Detoxyfying politics: towards an ethics of evidence-backed debating

I am almost never comfortable discussing politics. The way we make decisions on our common future sometimes seems completely off the mark: we talk about the leaders’ personalities rather than about their policies. The policies themselves appear very different according to who is proposing them: “our” budget cuts are a wise measure to curb wasteful expenditure, whereas those of our adversaries are an indiscriminate slashing of essential services. The whole thing is way too emotional, because voting according to guts is at risk of bringing about very bad things (if you are interested in this, you might want to read Bryan Caplan’s The myth of the rational voter). Last year for example, we had a string of referenda in Italy, on highly relevant issues like nuclear energy and water management. My countrymen talked surprisingly little of, well, nuclear energy and water management. You would come across statements like “I don’t trust this country with nuclear” (written, presumably, by somebody who entrusts a state hospital with her life, or a state school with educating her children) or “give our future back to our children” (meaning use more nuclear because it produces fewer greenhouse gases or using more coal and oil because they are not radioactive?).

I think (hope) that open data could help to realign these discussion. Not only data point to facts, but discussing on their interpretation leads to ever more sophisticated analysis. “Look here! Under the Grays’ rule GDP grew much faster than the measly 0.3% a year of the Colored administration!” “Yes, but consider that the years of the Colored government coincided with a world recession. The right indicator is the difference in growth rate between our country and the world average, and that shows clearly how wise the policies of the Coloreds’ government were.” To win an argument like this, the contenders need to delve deep into the datum. What is it really measuring? How to interpret it?

For this to happen, clearly, data are essential, but not sufficient: you also need a part of the public opinion that knows how to use them to build stories on our living together, and contribute them to public debate. If this is not there data can and will be used in incompetent or dishonest ways, wielded as weapons and end up reducing the quality and diversity of the debate itself. Because of this, I joined the open data movement and, within that movement, I am doing my best to bring about initiatives to boost the demand for data and data literacy. I make a case for this in the video below (Italian – 20 minutes).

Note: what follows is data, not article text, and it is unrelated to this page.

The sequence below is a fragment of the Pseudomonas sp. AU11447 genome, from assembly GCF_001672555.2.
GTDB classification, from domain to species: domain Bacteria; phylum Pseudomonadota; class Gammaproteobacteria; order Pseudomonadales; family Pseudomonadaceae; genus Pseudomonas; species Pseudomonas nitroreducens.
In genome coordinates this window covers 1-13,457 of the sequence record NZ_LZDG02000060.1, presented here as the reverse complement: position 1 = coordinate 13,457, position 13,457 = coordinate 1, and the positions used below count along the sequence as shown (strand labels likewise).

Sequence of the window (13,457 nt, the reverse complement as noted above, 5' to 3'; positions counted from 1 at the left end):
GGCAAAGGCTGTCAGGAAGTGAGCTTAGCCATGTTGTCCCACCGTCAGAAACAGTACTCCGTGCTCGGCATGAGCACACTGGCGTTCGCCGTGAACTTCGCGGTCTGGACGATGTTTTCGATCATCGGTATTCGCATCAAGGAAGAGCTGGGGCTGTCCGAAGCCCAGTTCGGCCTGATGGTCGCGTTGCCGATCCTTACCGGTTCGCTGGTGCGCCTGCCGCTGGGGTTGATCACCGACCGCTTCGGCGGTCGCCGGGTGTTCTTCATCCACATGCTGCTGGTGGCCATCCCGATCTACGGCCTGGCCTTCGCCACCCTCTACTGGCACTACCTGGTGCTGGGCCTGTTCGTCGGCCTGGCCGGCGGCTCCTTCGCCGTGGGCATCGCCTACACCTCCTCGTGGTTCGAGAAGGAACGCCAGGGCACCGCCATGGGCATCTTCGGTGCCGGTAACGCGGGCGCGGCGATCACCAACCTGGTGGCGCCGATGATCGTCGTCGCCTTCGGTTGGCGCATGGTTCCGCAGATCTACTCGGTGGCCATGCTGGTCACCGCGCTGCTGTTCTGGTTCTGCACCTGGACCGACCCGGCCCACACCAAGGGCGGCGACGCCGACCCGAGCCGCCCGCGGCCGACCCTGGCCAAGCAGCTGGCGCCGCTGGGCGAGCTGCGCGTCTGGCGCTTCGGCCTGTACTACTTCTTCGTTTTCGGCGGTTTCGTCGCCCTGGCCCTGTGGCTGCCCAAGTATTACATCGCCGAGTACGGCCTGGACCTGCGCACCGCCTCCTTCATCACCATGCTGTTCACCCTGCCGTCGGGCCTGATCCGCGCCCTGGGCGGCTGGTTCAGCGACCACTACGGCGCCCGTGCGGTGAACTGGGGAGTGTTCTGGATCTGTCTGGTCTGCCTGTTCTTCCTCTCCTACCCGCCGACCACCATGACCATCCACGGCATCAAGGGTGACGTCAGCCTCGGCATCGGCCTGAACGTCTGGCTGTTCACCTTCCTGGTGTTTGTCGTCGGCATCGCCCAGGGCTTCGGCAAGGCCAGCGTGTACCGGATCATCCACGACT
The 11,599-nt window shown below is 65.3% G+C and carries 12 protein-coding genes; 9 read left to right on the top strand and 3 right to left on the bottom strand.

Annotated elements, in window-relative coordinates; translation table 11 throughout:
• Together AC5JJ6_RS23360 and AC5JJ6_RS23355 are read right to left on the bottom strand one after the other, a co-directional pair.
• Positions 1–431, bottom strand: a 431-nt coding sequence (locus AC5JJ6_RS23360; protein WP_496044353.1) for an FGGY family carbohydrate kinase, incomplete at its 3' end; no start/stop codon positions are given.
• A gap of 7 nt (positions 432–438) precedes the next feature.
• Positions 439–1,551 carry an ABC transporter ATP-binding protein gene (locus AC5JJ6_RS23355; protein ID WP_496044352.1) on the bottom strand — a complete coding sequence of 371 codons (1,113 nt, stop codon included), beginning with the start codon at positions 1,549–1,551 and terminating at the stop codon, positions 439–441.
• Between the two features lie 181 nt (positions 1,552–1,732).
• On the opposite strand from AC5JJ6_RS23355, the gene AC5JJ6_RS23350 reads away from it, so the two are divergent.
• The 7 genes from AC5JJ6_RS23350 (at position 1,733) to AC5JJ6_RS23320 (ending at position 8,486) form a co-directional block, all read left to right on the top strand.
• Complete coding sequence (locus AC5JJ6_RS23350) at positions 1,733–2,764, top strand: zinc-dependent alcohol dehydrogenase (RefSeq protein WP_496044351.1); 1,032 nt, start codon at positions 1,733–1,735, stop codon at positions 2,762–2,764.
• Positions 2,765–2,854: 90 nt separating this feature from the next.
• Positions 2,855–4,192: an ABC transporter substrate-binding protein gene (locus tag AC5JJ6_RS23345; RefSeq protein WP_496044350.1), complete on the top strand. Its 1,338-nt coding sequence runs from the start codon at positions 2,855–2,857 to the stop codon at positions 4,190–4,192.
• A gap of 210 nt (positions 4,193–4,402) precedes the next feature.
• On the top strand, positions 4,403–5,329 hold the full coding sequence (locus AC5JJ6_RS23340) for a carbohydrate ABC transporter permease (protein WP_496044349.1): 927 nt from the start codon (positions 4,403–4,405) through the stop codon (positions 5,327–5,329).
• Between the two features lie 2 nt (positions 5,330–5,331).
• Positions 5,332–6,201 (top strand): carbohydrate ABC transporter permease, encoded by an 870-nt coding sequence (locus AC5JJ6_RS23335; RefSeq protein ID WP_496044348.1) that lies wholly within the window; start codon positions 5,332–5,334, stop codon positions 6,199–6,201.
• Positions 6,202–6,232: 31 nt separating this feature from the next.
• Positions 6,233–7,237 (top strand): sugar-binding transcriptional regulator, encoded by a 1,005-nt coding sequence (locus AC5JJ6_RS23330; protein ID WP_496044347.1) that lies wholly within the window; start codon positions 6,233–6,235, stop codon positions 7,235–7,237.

You are wise, my friend.  Politics is emotional and open data will help.

However, open data by itself will not make a major difference.  People often take data and twist it to meet their viewpoints, leaving today’s citizens confused about the real truth.

However, open data can, if provided by truly independent sources, be a difference maker and I know this is more where your thought processes are at, and I agree.  The question I have, is how do we enable these independent, unbiased, sources of information and how do we ensure citizens, regardless of their location on the digital divide, have access to this data, this information?

It’s social (as always)

Agreed. I believe in open (in the sense of free to join), rational conversation as the engine to achieve, well… truth, if that’s not too big a word. Data are “only” fuel for the conversation. But, data being what they are, it seems to me that drawing attention to them could channel the conversation onto healthier terrain. Why? Because they give you ammo to win an argument, or to make a forceful point, but to use that ammo you have to argue rationally. Of course one could always pretend to do so and spread lies, but that does not really matter, because (1) in the debate someone else is likely to see through the lies and unmask them and (2) by crafting a fake rational argument one has to pay tribute to the language of rationality, and this in itself marginalizes the loudest, most drooling hatemongers and demagogues. Competition between participants should make the conversation converge towards rational argument.

Of course, the more people buy into rational argument the stronger this competitive force will be, the faster the convergence. Still a long way to go, at best.

How Mainstream Journalism plays into this

Interesting points. While reading this, the following link to a collaborative effort to produce a Handbook on data-jounalism flickered past on twitter:

I’m curious as to how professional journalism plays into generating these unhealthy debate climates, remembering how e.g. the NYT changed their article on the Brooklyn Bridge arrests during the Occupy protests:

Would be good to have more input into this topic.